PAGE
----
Microbes and Environments
Online ISSN : 1347-4405
Print ISSN : 1342-6311
ISSN-L : 1342-6311
Regular Paper
Accelerated Iron Corrosion by Microbial Consortia Enriched from Slime-like Precipitates from a Corroded Metal Apparatus Deployed in a Deep-sea Hydrothermal System
Satoshi Wakai Sanae SakaiTatsuo NozakiMasayuki WatanabeKen Takai
Author information
Supplementary material

2024 Volume 39 Issue 5 Article ID: ME23089


Microbiologically influenced corrosion refers to the corrosion of metal materials caused or promoted by microorganisms. Although some novel iron-corrosive microorganisms have been discovered in various manmade and natural freshwater and seawater environments, microbiologically influenced corrosion in the deep sea has not been investigated in detail. In the present study, we collected slime-like precipitates composed of corrosion products and microbial communities from a geochemical reactor set on an artificial hydrothermal vent for 14.5 months, and conducted culture-dependent and -independent microbial community ana­lyses with corrosive activity measurements. After enrichment cultivation at 37, 50, and 70°C with zero-valent iron particles, some of the microbial consortia showed accelerated iron dissolution, which was approximately 10- to 50-fold higher than that of the abiotic control. In a comparative ana­lysis based on the corrosion acceleration ratio and amplicon sequencing of the 16S rRNA gene, three types of corrosion were estimated: the methanogen-induced type, methanogen–sulfate-reducing bacteria cooperative type, and sulfate-reducing Firmicutes-induced type. The methanogen-induced and methanogen–sulfate-reducing bacteria cooperative types were observed at 50°C, while the sulfate-reducing Firmicutes-induced type was noted at 37°C. The present results suggest the microbial components associated with microbiologically influenced corrosion in deep-sea hydrothermal systems, providing important insights for the development of future deep-sea resources with metal infrastructures.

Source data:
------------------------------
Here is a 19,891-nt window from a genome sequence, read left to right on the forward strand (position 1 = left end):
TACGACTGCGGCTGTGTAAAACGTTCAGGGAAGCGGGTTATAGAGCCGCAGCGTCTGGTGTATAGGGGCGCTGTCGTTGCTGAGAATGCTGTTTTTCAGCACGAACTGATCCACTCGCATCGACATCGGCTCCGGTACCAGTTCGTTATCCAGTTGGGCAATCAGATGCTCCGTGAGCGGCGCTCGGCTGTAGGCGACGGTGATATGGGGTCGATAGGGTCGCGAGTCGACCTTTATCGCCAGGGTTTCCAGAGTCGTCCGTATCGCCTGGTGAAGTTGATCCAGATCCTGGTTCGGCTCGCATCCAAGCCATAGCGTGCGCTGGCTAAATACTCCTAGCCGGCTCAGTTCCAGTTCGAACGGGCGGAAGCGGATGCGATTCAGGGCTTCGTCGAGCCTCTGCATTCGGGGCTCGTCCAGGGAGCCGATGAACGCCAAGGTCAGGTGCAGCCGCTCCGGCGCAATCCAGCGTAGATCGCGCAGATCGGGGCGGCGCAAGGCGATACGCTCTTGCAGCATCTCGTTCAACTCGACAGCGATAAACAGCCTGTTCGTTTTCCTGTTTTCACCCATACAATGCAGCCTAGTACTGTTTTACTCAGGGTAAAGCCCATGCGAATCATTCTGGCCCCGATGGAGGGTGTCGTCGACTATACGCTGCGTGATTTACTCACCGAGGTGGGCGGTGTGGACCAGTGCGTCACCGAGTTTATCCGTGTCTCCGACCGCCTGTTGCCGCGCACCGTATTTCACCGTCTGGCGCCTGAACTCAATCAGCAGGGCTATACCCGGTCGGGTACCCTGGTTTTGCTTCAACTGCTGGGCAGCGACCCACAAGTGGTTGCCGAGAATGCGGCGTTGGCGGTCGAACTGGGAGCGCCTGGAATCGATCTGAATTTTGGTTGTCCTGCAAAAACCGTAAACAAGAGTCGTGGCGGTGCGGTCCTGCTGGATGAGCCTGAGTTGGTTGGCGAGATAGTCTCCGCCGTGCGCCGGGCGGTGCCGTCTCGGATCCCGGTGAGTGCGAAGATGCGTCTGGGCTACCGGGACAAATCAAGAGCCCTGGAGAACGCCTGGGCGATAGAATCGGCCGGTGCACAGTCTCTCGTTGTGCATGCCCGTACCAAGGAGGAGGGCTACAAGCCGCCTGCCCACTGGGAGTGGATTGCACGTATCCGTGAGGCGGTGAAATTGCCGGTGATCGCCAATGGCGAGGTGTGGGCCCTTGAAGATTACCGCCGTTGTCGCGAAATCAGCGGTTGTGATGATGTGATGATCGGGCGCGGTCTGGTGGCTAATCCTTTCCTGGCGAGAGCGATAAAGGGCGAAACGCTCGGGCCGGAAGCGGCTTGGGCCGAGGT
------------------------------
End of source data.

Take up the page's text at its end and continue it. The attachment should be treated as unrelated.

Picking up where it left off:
Content from these authors
© 2024 by Japanese Society of Microbial Ecology / Japanese Society of Soil Microbiology / Taiwan Society of Microbial Ecology / Japanese Society of Plant Microbe Interactions / Japanese Society for Extremophiles.
Next article